React Native vs React: A Couple First Impression Differences

The prospect of learning a new programming language is far more daunting than the idea of expanding upon a language you already know (in my opinion). That’s why once you know JavaScript, it’s easier to learn React, and once you know React, it’s easier to learn Redux. Now, I know this isn’t the best analogy because React and Redux are JavaScript libraries and not their own languages, but I like to look at them as important stepping stones to a broader understanding of the JavaScript ecosystem as a whole.

My next stepping stone to JavaScript mastery — this was hard to even type, as I’m so far from it — is React Native. Apps are ubiquitous, whether they’re used for games, productivity, banking, social media, or one of the other seemingly infinite methods of interacting with our mobile devices. And with React Native, you can create applications for both iOS and Android devices.

I’m writing this after only a few days of learning React Native, so these are very much first impression realizations, but I’m going to highlight a few differences between React Native and its parent framework.

Components and how they interact with one another through props and state are part of what makes React special, and luckily, they are integral to the structure of the native environment, too. With a base understanding of these core React principles, I was able to put together some (very) mini apps with little difficulty. I will highlight in sample files below some minor syntax and layout differences that make the native environment unique.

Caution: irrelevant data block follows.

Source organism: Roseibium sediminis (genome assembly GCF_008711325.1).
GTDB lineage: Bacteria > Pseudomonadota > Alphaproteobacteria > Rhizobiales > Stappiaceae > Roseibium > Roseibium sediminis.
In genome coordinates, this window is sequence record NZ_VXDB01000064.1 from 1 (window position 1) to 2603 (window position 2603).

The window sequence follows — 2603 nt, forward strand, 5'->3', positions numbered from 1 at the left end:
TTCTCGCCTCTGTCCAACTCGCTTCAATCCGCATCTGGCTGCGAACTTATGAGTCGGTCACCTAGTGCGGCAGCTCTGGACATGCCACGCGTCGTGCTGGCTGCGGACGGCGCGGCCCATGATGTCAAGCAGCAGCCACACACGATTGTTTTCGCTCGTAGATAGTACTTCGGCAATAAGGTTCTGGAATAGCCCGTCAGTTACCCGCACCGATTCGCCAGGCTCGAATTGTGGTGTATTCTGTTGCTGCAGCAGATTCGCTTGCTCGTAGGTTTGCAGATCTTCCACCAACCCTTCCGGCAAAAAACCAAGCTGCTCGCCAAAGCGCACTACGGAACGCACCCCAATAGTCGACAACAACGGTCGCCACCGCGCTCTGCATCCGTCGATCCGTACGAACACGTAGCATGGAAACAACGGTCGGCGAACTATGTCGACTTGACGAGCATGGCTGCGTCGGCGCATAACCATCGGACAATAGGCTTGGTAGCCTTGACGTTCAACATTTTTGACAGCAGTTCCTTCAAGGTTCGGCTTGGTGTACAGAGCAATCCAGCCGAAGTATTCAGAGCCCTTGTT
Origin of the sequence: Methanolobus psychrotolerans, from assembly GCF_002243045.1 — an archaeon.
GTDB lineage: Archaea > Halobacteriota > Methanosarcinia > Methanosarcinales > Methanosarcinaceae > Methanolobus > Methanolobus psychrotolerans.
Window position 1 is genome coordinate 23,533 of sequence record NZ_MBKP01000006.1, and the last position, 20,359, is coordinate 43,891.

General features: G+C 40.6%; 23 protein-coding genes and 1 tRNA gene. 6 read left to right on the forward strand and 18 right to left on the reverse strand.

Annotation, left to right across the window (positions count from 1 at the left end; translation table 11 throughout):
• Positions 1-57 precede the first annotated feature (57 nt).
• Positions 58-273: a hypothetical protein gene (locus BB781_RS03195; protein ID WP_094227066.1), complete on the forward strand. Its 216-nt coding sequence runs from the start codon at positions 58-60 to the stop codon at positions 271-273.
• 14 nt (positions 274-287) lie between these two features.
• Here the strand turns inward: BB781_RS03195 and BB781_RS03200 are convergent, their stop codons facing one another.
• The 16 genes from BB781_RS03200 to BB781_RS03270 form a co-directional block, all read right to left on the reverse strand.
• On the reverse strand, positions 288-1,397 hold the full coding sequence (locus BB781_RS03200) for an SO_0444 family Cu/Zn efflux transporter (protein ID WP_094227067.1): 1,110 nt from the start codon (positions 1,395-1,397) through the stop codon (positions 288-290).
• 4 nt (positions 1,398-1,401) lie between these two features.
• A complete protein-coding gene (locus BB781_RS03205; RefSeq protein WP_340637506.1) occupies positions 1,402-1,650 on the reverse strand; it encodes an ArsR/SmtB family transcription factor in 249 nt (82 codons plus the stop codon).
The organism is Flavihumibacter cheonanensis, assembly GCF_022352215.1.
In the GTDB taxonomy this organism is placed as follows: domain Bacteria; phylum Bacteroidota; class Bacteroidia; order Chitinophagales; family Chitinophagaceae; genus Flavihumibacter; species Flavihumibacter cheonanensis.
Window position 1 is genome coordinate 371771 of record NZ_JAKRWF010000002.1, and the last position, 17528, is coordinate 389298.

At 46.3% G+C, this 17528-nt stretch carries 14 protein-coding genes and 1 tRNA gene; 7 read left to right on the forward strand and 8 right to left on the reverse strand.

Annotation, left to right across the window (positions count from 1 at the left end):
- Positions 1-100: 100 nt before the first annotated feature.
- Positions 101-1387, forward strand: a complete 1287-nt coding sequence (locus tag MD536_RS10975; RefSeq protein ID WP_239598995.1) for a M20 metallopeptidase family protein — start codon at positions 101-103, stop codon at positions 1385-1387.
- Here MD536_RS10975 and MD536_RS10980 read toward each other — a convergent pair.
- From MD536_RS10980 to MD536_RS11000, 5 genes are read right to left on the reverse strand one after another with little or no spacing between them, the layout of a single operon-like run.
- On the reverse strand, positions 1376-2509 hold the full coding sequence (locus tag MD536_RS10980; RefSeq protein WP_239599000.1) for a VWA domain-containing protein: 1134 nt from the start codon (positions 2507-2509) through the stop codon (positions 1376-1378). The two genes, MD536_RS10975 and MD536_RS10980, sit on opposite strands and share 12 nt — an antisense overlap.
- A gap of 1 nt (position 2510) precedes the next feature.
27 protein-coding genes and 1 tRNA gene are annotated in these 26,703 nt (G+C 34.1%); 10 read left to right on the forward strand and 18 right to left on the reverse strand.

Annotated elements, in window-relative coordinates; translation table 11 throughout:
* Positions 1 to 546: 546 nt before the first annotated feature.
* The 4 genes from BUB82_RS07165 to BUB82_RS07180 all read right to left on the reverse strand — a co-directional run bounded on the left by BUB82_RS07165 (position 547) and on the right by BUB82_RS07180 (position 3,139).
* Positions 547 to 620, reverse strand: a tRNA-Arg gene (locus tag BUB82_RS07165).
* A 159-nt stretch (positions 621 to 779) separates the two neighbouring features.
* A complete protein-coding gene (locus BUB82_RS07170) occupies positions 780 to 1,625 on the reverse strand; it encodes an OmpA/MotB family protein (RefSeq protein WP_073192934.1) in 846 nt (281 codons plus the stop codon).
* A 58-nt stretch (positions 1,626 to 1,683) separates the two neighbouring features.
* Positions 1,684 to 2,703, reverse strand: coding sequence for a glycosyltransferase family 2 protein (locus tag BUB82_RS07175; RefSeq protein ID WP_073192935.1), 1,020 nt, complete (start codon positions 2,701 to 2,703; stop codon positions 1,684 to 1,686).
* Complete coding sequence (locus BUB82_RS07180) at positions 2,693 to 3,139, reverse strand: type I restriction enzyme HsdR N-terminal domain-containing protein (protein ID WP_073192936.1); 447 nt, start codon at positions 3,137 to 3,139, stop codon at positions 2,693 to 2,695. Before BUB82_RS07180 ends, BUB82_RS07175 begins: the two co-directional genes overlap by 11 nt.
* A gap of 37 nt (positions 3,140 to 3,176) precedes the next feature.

View, referred to in the docs as “the most fundamental component for building a UI” (wow!), is the most notable addition I faced in my introduction.

As its name suggests, View refers to the look and layout of the app. All of your visual elements should be wrapped in View components.

Text is another RN component that stays true to its name. With View and Text at our command we can return a statement to the screen (once we wire it in to the rest of the app).

This might be the very least exciting bit of code in the world — it’s not even styled!! — but here’s how you get a bit of text to the screen.

In the above code, you see the Text and View components are imported from react-native, just as you would import { useState } from “react.” It’s part of the boilerplate code for a RN file.

Another imported component I’ve included is StyleSheet, which is an “abstraction similar to CSS StyleSheets,” say the docs. The difference is the RN StyleSheet lives in the component itself, so you create named styles and then make inline style adjustments all in one place.

Here is a little bit of basic styling to show you how it could look. You could do the same inline styling within the Text component by writing style={{fontSize: 45, fontWeight: “bold”}}, but that’s just not as tidy and readable.

These are just the very teeniest tip of the React Native iceberg in terms of what it can do and where it differs, but they are notable variations from your everyday React code. I will dive into more complex differences next week.